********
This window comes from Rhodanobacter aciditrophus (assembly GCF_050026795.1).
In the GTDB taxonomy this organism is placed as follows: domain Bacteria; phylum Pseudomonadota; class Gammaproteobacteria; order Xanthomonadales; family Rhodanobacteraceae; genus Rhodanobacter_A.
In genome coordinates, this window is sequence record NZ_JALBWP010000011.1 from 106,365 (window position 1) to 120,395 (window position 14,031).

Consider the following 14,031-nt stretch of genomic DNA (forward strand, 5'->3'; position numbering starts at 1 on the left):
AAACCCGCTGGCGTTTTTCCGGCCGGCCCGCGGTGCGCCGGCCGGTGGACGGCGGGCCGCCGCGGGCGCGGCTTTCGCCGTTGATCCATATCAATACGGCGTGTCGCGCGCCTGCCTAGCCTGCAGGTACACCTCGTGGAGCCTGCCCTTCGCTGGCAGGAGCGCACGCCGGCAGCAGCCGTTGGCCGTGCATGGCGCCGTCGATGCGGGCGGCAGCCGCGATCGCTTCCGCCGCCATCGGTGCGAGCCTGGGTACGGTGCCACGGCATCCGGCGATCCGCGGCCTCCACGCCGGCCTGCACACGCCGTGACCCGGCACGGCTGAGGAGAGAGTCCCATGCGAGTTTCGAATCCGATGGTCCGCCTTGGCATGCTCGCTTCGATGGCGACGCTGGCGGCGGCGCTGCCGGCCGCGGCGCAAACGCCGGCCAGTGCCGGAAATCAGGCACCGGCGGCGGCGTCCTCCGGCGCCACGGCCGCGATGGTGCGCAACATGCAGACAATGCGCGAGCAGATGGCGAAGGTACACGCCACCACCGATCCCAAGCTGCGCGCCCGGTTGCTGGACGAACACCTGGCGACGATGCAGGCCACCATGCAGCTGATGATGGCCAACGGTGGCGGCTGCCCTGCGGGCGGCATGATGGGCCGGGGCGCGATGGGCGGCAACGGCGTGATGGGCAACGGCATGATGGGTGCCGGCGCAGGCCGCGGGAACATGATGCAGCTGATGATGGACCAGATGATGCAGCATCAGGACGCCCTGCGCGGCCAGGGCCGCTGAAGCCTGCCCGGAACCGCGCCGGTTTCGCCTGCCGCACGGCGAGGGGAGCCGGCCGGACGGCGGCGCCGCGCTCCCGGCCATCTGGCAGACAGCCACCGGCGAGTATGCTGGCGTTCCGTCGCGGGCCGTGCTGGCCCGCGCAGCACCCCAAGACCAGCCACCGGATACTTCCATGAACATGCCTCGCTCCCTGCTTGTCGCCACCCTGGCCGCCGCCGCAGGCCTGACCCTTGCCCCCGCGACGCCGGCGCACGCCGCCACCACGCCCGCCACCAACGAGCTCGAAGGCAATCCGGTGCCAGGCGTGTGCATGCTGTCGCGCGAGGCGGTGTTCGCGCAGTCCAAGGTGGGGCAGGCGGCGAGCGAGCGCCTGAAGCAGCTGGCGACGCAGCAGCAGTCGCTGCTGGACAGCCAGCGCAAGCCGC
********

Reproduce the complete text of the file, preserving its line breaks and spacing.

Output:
This window comes from Rhodanobacter aciditrophus (assembly GCF_050026795.1).
In the GTDB taxonomy this organism is placed as follows: domain Bacteria; phylum Pseudomonadota; class Gammaproteobacteria; order Xanthomonadales; family Rhodanobacteraceae; genus Rhodanobacter_A.
In genome coordinates, this window is sequence record NZ_JALBWP010000011.1 from 106,365 (window position 1) to 120,395 (window position 14,031).

Consider the following 14,031-nt stretch of genomic DNA (forward strand, 5'->3'; position numbering starts at 1 on the left):
AAACCCGCTGGCGTTTTTCCGGCCGGCCCGCGGTGCGCCGGCCGGTGGACGGCGGGCCGCCGCGGGCGCGGCTTTCGCCGTTGATCCATATCAATACGGCGTGTCGCGCGCCTGCCTAGCCTGCAGGTACACCTCGTGGAGCCTGCCCTTCGCTGGCAGGAGCGCACGCCGGCAGCAGCCGTTGGCCGTGCATGGCGCCGTCGATGCGGGCGGCAGCCGCGATCGCTTCCGCCGCCATCGGTGCGAGCCTGGGTACGGTGCCACGGCATCCGGCGATCCGCGGCCTCCACGCCGGCCTGCACACGCCGTGACCCGGCACGGCTGAGGAGAGAGTCCCATGCGAGTTTCGAATCCGATGGTCCGCCTTGGCATGCTCGCTTCGATGGCGACGCTGGCGGCGGCGCTGCCGGCCGCGGCGCAAACGCCGGCCAGTGCCGGAAATCAGGCACCGGCGGCGGCGTCCTCCGGCGCCACGGCCGCGATGGTGCGCAACATGCAGACAATGCGCGAGCAGATGGCGAAGGTACACGCCACCACCGATCCCAAGCTGCGCGCCCGGTTGCTGGACGAACACCTGGCGACGATGCAGGCCACCATGCAGCTGATGATGGCCAACGGTGGCGGCTGCCCTGCGGGCGGCATGATGGGCCGGGGCGCGATGGGCGGCAACGGCGTGATGGGCAACGGCATGATGGGTGCCGGCGCAGGCCGCGGGAACATGATGCAGCTGATGATGGACCAGATGATGCAGCATCAGGACGCCCTGCGCGGCCAGGGCCGCTGAAGCCTGCCCGGAACCGCGCCGGTTTCGCCTGCCGCACGGCGAGGGGAGCCGGCCGGACGGCGGCGCCGCGCTCCCGGCCATCTGGCAGACAGCCACCGGCGAGTATGCTGGCGTTCCGTCGCGGGCCGTGCTGGCCCGCGCAGCACCCCAAGACCAGCCACCGGATACTTCCATGAACATGCCTCGCTCCCTGCTTGTCGCCACCCTGGCCGCCGCCGCAGGCCTGACCCTTGCCCCCGCGACGCCGGCGCACGCCGCCACCACGCCCGCCACCAACGAGCTCGAAGGCAATCCGGTGCCAGGCGTGTGCATGCTGTCGCGCGAGGCGGTGTTCGCGCAGTCCAAGGTGGGGCAGGCGGCGAGCGAGCGCCTGAAGCAGCTGGCGACGCAGCAGCAGTCGCTGCTGGACAGCCAGCGCAAGCCGC